It's no secret that games based on movies often get a bad rap. It's also no secret that games based on movies that are based on comic book characters tend to be among the worst offenders when it comes to portraying their source material. Fantastic Four: Rise of the Silver Surfer for the PlayStation 3 and Xbox 360 does little to buck that trend. There's nothing inherently broken with the game, and until it fizzles out at the end the story's not bad, but the gameplay is so contrived and repetitive that it's unlikely anyone will garner much enjoyment from the game.
Shockingly, Invisible Woman is both invisible and a woman. Talk amongst yourselves.
Fantastic Four loosely follows the plot of the movie, but it takes several liberties with the story. As in the movie, Reed (Mr. Fantastic) and Sue (Invisible Woman) are all set to get married when the Silver Surfer and Dr. Doom show up and complicate matters. Galactus, unlike in the movie, where he plays an integral role, is mentioned in the game but never makes an appearance. This omission means the whole plot falls apart at the end of the game, which is a shame because, until that point, the story is pretty good.
FF: Rise of the Silver Surfer is a standard beat-'em-up. You can play alone and switch between characters by pressing the D pad, or you and up to three friends can play together on a single system. You'll play as Mr. Fantastic, Invisible Woman, The Thing, and Human Torch as they brawl their way through the game's six levels, which will see you do battle in locations such as the Skrull lair, outer space, New York City, and Shanghai. The locations may be exotic, but the mission objectives certainly aren't. You'll spend most of your time activating doors so you can deactivate lasers so you can activate an elevator so you can activate a door, which lets you do it all over again. There are a few levels where you'll fly through barren caves and a repetitive subway system with Human Torch. Simply put, these levels are awful--though they're a tiny bit better when playing with the Sixaxis' motion-sensing controls.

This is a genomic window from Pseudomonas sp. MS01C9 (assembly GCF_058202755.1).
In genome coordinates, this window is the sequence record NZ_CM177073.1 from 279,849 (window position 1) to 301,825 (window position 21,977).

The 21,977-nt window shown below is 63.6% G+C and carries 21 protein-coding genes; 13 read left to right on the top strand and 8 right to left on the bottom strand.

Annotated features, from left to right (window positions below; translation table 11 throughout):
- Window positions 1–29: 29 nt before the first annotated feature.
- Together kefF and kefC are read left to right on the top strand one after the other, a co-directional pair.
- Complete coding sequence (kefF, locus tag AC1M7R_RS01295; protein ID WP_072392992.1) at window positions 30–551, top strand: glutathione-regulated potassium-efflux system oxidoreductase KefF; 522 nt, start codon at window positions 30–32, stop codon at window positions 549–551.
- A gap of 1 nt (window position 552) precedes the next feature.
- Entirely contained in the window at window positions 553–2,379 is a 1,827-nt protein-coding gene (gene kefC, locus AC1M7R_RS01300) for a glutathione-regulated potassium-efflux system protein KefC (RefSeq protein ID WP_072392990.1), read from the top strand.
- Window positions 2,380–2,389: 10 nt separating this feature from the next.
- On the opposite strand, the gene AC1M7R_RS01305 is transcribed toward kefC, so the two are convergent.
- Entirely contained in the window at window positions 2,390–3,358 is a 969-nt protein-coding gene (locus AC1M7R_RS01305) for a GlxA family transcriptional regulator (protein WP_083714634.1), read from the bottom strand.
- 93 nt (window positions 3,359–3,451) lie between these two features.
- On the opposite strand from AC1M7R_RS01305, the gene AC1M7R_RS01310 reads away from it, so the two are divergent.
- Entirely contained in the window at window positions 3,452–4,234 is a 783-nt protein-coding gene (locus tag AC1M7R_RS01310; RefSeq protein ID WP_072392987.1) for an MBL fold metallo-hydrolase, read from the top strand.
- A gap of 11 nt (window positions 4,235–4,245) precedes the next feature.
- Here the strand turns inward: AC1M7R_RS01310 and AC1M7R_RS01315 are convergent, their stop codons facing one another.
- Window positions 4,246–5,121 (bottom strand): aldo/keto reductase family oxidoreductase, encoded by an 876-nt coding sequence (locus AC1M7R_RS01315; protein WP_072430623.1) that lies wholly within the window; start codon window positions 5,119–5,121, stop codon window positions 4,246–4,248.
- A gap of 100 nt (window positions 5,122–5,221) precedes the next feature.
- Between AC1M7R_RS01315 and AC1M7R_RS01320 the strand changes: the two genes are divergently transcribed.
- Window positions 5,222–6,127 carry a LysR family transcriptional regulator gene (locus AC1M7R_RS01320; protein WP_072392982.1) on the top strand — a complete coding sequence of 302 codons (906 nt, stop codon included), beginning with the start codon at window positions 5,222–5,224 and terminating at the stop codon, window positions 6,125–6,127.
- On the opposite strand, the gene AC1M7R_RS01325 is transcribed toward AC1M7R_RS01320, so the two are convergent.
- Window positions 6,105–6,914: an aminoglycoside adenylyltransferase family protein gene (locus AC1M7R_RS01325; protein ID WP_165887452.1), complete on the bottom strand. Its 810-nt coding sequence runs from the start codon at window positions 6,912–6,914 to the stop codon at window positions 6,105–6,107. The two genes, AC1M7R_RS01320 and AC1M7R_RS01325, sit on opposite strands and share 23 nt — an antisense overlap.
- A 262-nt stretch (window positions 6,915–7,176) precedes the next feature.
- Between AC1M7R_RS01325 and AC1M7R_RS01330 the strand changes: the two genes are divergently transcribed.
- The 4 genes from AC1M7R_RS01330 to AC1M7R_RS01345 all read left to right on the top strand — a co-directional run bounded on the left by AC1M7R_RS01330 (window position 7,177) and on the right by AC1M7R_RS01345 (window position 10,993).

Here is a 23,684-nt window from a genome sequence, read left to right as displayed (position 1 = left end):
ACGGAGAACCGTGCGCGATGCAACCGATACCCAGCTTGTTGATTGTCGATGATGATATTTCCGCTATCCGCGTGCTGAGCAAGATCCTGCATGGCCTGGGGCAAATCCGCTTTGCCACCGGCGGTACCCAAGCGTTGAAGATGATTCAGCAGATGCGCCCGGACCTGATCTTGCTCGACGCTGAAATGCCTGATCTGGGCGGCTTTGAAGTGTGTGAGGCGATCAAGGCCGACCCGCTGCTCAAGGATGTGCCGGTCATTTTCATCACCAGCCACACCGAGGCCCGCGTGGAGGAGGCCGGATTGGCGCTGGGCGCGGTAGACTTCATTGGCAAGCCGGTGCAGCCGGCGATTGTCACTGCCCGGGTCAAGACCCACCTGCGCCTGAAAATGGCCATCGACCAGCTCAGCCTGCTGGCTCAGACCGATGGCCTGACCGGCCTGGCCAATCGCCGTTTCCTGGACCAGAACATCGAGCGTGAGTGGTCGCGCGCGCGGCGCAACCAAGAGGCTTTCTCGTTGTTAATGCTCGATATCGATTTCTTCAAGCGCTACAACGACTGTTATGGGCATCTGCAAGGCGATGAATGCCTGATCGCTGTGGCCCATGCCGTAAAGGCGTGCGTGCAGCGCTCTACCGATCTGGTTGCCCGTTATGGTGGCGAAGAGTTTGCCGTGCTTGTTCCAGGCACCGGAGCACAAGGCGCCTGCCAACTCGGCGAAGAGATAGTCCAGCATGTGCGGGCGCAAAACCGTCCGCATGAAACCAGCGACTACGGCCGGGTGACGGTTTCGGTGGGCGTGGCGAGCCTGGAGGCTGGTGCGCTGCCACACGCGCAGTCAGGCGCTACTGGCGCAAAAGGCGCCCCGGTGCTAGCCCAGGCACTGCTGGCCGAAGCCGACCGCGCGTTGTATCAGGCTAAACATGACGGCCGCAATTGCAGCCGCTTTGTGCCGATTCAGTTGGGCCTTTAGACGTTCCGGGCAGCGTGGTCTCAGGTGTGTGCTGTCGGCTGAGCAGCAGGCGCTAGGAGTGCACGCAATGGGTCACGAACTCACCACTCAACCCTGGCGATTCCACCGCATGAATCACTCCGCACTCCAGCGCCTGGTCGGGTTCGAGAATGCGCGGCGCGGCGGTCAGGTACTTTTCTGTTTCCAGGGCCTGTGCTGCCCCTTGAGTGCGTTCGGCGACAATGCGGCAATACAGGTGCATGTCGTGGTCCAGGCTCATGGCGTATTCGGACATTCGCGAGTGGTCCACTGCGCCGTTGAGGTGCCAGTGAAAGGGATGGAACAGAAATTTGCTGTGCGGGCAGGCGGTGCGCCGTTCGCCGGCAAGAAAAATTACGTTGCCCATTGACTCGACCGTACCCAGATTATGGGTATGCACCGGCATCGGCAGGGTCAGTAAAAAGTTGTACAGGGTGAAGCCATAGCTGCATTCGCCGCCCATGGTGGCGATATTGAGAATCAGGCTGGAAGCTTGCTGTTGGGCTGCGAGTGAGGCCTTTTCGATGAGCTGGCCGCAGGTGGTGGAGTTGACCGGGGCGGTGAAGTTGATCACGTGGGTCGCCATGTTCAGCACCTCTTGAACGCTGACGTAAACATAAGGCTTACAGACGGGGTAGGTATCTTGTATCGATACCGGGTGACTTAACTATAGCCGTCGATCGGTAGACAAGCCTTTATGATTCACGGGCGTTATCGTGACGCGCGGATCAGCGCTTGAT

All the characters have basic strong and weak attacks, and if you mix up your attacks you can string together combos. Of course, each person has special powers that you'll need to use from time to time. Invisible Woman can turn invisible and use telekinesis; Mr. Fantastic can stretch and bend to hit hard-to-reach switches; The Thing can lift heavy objects and damage bad guys by pounding the ground; and Human Torch can toss fireballs and even fly. Unfortunately, the game does little to take advantage of these superpowers. Human Torch can fly like a bird during cutscenes, but he's limited to an altitude of about 15 feet when you're actually playing. The Thing can smash his way through a few walls here and there, but most items in the game are impervious to his strength. Mr. Fantastic is generally useful only for hitting switches that are high up, and Invisible Woman is pretty worthless as well, able to go through only some lasers and not others.